The engine is simply not geared towards direct interfacing. If you're happy using TorqueScript to do everything, then give it a shot. If, like me, you need to interface with other C++ components, you're in for a tough ride.

/vertisement (-1, Troll)

Simon80 (874052) | more than 7 years ago | (#19285663)

If this isn't advertising, I don't know what is.

Re:/vertisement (0)

Anonymous Coward | more than 7 years ago | (#19285805)

... for what??? Ogre, Torque, C4? ... I think we can safely conclude that you don't know what "/vertisment" is! This is a relevant slashdot question ... someone needs a product comparison. If you don't have anything to contribute then don't.

Make your own engine! (3, Interesting)

Anonymous Coward | more than 7 years ago | (#19285669)

The time spent trying to figure out the Torque engine is better spent just developing your own engine, the documentation is terrible, tools for torque are outdated, just don't waste your time.

Re:Make your own engine! (2, Interesting)

xtracto (837672) | more than 7 years ago | (#19285767)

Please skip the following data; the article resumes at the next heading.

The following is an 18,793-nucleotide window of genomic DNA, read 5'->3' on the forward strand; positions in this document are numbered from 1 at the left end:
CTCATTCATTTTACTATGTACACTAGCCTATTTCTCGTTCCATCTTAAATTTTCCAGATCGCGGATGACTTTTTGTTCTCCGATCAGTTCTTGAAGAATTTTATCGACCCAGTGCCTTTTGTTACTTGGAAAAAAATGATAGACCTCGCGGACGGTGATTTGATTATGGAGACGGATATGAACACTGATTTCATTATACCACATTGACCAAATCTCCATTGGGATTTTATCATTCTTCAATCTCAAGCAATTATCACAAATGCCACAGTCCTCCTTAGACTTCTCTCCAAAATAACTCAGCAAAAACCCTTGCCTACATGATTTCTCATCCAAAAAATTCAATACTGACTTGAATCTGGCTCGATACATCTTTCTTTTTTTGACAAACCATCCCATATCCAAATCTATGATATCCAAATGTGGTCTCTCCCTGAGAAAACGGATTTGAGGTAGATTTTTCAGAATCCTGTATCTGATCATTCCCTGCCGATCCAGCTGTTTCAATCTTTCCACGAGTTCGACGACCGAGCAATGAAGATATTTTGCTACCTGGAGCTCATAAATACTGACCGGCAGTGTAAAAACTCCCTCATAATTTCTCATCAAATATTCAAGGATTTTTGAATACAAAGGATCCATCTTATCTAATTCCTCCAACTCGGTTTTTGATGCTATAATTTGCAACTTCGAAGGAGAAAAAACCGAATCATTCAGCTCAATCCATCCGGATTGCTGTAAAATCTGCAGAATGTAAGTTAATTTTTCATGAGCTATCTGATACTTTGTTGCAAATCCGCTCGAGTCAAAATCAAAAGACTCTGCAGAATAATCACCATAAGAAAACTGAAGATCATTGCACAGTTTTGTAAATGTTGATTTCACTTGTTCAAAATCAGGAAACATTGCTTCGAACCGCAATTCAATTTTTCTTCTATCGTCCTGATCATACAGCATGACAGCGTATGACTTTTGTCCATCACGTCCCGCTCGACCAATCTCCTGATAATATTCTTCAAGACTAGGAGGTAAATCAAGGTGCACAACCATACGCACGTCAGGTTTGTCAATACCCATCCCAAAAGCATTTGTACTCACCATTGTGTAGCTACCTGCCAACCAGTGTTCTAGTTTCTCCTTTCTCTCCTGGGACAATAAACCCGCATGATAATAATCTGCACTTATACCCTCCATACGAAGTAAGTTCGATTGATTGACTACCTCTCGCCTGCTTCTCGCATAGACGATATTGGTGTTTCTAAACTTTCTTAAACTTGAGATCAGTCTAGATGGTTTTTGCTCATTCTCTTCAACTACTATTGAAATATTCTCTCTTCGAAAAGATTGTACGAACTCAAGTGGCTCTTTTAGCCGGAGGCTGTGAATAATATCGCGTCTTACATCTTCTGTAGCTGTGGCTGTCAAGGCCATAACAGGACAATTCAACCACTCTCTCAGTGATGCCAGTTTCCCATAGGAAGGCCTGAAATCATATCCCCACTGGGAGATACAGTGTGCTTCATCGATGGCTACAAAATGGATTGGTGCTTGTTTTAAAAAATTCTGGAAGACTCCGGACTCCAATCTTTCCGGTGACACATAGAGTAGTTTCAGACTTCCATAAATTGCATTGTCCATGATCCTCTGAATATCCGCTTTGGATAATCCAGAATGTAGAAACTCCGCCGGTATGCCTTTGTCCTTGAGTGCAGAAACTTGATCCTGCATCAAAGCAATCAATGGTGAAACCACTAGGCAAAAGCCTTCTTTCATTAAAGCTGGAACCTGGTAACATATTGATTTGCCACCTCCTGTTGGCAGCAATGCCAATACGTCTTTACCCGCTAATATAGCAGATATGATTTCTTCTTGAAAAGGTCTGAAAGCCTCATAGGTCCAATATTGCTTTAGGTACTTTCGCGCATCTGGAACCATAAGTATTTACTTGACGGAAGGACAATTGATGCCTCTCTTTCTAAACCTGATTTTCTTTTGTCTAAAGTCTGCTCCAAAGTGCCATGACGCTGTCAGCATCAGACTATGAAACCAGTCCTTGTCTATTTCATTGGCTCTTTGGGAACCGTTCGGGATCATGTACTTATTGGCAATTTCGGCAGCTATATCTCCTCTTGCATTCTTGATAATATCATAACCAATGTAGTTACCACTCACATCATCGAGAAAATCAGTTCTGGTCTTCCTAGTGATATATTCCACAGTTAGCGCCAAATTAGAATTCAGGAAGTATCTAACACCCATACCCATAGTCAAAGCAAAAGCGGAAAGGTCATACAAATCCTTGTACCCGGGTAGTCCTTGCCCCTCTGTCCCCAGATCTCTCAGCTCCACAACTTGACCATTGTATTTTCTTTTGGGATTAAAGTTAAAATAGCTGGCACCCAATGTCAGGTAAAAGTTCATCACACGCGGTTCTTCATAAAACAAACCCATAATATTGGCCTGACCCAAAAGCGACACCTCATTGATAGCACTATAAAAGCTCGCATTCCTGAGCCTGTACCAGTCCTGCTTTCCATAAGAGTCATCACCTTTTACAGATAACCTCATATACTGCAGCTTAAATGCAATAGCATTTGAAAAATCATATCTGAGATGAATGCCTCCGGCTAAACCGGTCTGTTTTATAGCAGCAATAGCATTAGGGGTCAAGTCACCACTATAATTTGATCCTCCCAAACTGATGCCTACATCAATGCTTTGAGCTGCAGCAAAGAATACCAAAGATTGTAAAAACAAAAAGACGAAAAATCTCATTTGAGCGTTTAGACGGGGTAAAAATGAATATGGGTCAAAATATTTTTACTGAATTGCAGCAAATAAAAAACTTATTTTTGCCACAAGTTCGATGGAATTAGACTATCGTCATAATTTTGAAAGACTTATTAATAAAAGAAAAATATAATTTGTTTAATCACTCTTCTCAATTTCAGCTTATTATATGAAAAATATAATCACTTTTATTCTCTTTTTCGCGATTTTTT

Hehe, I agree in some way with this sentiment... the last time I tried to use the CrystalSpace engine you had to compile it from source which meant hacking around with the code (it didnt compile in my Windows XP out of the box)... I got very frustrated and, after emailing to the guys in the mailing list asking for a precompiled binary (I just wanted to test the different capabilites and play with the available API) they told me to compile it and in other words told me "if you cant compile it then you are not worth of using it..." WTF??!!

Re:Make your own engine! (1)

eison (56778) | more than 7 years ago | (#19289643)

Reasonable perspective, actually.
It's for programmers, not people wanting to play a game. Programmers can compile things. By definition. If you can't jump that hurdle, the whole thing is certain to be useless to you, so why should anybody waste their time trying to support you wasting yours?

Re:Make your own engine! (1)

mgblst (80109) | more than 7 years ago | (#19298983)

Yeah, it is like the time I went to a car dealer, to buy a car. I wanted to test drive this machine, but because I can't drive, they wouldn't even help me get it started. You would think the least they could do was provide someone to drive me around. If they can't even provide that low level of help, then please don't waste your time buying a car. It appears they want you to be a Formule one race driver, before they will help you.

What do you think the engine is for? And there are demos (depending on how long ago you made the request, but demos have been around for many years).

Mod Parent Up (3, Interesting)

Khakionion (544166) | more than 7 years ago | (#19286805)

I couldn't agree more. I loved TGE when I first started, but eventually I spent so much time wading through WTF moments of poor documentation, broken functions and the like that I could have brewed my own, or used a well-crafted engine like Irrlicht.